Deciding which bets to place, and how much to wager, is something of a fine art. However, some people opt to take a more scientific approach to this, and if properly implemented, this is a tactic that can pay off. Perhaps the best-known betting system is based on an equation known as the Kelly Criterion, which was designed in 1956 by the mathematician J.L. Kelly. Of course, it doesn’t provide a guarantee of success, but it can be a very effective way of determining which bets are worth taking, and how much to wager in order to maximise gains while providing some protection against losses.
Here is the equation, in its simplest form:
Fraction of bankroll to wager = ( win probability x (net odds + 1) ) / net odds
And here’s what those terms mean…
Bankroll – the total amount of money that you are prepared to lose with a particular bookmaker, either in total or per bet.
Win Probability – the potential winning chance of the bet, based on form calculations in conjunction with estimated intangibles
Net Odds – the proportion of your stake that you stand to win. For instance, in a 2/1 bet, you would win twice your original stake plus your original stake, so the net odds would be 2. In a 9/4 bet, the net odds would be 9 divided by 4 = 2.25
Let’s say that you have calculated that the home team has a 50% (0.5) chance of winning the game in question, and the quoted odds are 9/4 (2.25 net), and put these into the equation:
Fraction of bankroll = (0.5 x 3.25) / 2.25 = 0.7222 = 72.22%
So, if you had £10 in your betting account, you would bet £7.22 on this outcome, which would net you £16.25 for a home win.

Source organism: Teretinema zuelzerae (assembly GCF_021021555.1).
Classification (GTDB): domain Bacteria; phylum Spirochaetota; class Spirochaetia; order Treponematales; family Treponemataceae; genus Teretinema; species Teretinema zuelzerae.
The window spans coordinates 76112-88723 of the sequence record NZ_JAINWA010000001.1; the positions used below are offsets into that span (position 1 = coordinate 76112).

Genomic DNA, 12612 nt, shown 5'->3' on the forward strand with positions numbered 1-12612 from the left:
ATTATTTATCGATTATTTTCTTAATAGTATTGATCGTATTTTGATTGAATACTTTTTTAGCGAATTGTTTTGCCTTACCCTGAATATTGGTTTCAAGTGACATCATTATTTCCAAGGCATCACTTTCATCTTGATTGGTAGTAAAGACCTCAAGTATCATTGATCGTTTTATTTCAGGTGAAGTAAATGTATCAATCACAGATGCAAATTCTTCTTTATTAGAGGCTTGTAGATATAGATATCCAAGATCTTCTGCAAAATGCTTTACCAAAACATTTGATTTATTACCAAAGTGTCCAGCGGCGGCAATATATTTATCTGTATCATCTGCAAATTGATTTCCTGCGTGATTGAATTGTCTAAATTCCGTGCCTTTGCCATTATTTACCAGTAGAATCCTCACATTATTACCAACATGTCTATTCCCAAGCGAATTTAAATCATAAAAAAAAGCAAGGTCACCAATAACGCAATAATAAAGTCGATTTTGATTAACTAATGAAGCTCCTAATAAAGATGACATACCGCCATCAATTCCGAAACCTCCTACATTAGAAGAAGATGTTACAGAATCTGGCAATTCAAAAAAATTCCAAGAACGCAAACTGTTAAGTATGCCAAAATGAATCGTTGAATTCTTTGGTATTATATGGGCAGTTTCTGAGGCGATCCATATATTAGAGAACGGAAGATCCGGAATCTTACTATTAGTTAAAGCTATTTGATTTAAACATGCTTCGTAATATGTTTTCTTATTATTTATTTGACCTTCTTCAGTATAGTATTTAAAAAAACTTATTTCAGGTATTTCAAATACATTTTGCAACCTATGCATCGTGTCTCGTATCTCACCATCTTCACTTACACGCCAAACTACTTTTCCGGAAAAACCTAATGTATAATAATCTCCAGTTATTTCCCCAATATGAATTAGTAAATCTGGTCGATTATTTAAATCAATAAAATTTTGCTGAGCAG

Now, let’s say the odds were a lot shorter for the same result – 4/5 (0.8) for a home win – and stick them into the equation.
Fraction of bankroll = (0.5 x 1.8) / 0.8 = 1.125 = 112.5%
Because the percentage of your bankroll is over 100%, the Kelly system dictates that this is not a good value bet, and should be avoided.
In its purest form, the Kelly Strategy is designed to maximise profits from lots of short-odds bets in succession – kind of like an accumulator that won’t go bust just because of one wrong result. While an accumulator requires you to be 100% accurate with your predictions, the Kelly Strategy only requires you to be about 90% right over the course of several predictions – which is still high, but it gives you some insurance. However, in most cases it does suggest betting a significant portion of your entire bankroll on each result, which is why many people opt to bet a fraction such as a fifth or a tenth of the result of the equation on each outcome, unless they only have a small bankroll to begin with and are taking an accumulator-style approach.